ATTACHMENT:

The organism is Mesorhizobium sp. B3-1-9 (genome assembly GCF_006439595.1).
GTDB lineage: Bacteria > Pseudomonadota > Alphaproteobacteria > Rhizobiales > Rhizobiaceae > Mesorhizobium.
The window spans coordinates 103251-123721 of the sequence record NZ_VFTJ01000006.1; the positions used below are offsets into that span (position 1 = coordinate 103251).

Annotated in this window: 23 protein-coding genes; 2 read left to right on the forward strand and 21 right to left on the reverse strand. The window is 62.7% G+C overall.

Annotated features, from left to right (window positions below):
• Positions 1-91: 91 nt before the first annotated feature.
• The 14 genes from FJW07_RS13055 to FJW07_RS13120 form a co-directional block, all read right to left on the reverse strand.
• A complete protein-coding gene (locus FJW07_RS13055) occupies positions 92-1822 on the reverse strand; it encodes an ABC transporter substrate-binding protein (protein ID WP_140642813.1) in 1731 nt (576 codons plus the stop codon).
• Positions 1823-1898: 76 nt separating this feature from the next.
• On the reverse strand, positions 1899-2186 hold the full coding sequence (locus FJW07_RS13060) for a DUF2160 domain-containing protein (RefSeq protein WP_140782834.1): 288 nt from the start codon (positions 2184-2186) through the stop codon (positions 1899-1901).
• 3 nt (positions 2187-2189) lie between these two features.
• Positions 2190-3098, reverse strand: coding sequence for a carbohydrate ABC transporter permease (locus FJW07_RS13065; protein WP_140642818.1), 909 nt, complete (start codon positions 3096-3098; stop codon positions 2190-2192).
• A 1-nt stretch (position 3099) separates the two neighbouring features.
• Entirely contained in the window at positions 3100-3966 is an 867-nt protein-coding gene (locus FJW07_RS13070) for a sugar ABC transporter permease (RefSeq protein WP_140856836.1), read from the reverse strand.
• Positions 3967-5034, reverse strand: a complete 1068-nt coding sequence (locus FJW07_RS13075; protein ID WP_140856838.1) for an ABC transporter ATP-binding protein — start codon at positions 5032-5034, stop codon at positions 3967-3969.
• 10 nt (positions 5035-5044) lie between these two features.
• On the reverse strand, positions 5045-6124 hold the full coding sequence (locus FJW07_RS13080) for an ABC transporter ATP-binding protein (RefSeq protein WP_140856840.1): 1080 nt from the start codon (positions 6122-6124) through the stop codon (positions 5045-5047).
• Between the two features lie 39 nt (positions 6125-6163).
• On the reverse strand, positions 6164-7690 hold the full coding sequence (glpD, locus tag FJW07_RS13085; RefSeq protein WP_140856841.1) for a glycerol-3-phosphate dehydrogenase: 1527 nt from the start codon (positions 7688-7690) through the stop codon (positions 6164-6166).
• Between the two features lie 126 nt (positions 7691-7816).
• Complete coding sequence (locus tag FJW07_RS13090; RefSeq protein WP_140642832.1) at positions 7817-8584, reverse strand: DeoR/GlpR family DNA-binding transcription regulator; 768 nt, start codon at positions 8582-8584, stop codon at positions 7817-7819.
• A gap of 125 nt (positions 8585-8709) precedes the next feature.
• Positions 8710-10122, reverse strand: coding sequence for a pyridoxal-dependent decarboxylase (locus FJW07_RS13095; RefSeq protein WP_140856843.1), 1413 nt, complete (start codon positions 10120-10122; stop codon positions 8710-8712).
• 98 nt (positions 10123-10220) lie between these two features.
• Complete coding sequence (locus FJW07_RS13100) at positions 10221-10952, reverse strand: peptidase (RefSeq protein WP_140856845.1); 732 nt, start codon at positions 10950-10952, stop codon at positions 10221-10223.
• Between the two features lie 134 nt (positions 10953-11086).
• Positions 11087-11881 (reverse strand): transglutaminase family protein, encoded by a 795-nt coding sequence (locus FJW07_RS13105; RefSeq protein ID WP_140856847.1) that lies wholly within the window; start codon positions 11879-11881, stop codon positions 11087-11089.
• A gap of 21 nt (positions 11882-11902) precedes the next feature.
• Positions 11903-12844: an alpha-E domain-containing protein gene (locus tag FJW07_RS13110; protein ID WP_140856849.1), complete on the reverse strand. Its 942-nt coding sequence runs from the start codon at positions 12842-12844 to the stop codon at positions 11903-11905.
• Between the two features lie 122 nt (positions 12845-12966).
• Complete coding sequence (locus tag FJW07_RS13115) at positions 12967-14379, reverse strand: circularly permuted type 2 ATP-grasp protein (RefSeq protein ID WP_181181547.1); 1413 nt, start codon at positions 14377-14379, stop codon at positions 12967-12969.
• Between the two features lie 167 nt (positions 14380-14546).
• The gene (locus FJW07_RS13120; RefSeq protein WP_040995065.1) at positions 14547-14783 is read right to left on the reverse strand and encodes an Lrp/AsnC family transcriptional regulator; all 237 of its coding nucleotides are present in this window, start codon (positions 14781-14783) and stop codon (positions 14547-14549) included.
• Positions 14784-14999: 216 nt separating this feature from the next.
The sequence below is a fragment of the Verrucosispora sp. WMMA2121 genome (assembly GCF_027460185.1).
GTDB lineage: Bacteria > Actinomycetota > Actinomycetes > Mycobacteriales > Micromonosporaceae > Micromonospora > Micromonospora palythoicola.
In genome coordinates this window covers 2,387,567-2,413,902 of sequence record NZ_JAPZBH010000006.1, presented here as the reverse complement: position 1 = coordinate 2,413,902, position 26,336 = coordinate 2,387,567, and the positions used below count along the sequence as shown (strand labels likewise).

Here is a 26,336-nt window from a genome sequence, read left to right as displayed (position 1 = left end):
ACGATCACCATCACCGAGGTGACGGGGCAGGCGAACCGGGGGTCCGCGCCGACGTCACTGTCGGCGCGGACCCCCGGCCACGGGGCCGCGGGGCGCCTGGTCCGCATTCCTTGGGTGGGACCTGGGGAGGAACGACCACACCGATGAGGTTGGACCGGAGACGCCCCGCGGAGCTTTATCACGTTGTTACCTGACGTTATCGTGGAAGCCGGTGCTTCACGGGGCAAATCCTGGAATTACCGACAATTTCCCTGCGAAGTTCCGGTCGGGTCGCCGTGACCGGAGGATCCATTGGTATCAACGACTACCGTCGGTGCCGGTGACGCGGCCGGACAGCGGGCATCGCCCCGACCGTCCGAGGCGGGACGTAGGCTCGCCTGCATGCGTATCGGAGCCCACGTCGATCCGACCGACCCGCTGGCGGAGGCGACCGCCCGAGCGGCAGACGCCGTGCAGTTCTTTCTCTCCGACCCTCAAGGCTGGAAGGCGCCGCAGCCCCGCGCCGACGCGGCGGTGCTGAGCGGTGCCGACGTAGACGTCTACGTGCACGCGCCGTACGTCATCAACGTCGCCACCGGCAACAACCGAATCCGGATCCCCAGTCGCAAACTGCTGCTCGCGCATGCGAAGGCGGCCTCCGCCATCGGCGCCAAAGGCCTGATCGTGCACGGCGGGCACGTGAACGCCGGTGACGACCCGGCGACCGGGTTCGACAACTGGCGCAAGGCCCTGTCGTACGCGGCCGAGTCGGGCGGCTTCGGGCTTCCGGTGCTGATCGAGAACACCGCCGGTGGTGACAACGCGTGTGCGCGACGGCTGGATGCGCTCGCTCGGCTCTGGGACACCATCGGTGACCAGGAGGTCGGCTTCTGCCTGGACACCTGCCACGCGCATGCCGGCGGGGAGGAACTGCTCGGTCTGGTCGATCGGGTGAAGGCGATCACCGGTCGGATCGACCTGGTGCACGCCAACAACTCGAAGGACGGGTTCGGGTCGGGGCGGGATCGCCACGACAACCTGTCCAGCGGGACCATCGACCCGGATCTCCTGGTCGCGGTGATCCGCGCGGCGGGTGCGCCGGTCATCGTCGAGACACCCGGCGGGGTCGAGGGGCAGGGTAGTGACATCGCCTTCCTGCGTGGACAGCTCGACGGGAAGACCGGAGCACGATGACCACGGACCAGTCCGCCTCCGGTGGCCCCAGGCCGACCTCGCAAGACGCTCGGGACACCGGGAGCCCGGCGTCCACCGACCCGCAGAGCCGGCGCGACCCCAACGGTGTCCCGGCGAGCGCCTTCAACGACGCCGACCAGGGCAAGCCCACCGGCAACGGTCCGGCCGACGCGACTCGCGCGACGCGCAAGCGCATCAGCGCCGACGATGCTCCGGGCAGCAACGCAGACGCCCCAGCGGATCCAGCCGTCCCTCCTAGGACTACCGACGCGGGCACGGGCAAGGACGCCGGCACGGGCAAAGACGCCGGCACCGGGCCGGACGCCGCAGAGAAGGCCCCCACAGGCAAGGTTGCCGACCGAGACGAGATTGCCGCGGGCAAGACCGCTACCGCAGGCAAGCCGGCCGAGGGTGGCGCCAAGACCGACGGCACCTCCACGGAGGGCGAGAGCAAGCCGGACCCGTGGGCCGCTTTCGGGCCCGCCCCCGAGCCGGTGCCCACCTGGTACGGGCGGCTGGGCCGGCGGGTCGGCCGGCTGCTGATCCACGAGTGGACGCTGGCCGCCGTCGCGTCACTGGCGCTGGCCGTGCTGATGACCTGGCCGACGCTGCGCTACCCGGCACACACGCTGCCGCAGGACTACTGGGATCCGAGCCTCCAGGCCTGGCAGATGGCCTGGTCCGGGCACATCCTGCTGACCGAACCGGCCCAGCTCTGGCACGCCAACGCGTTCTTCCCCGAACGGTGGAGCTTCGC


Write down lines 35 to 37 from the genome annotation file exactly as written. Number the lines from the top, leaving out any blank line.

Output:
The sequence below is a fragment of the Verrucosispora sp. WMMA2121 genome (assembly GCF_027460185.1).
GTDB lineage: Bacteria > Actinomycetota > Actinomycetes > Mycobacteriales > Micromonosporaceae > Micromonospora > Micromonospora palythoicola.
In genome coordinates this window covers 2,387,567-2,413,902 of sequence record NZ_JAPZBH010000006.1, presented here as the reverse complement: position 1 = coordinate 2,413,902, position 26,336 = coordinate 2,387,567, and the positions used below count along the sequence as shown (strand labels likewise).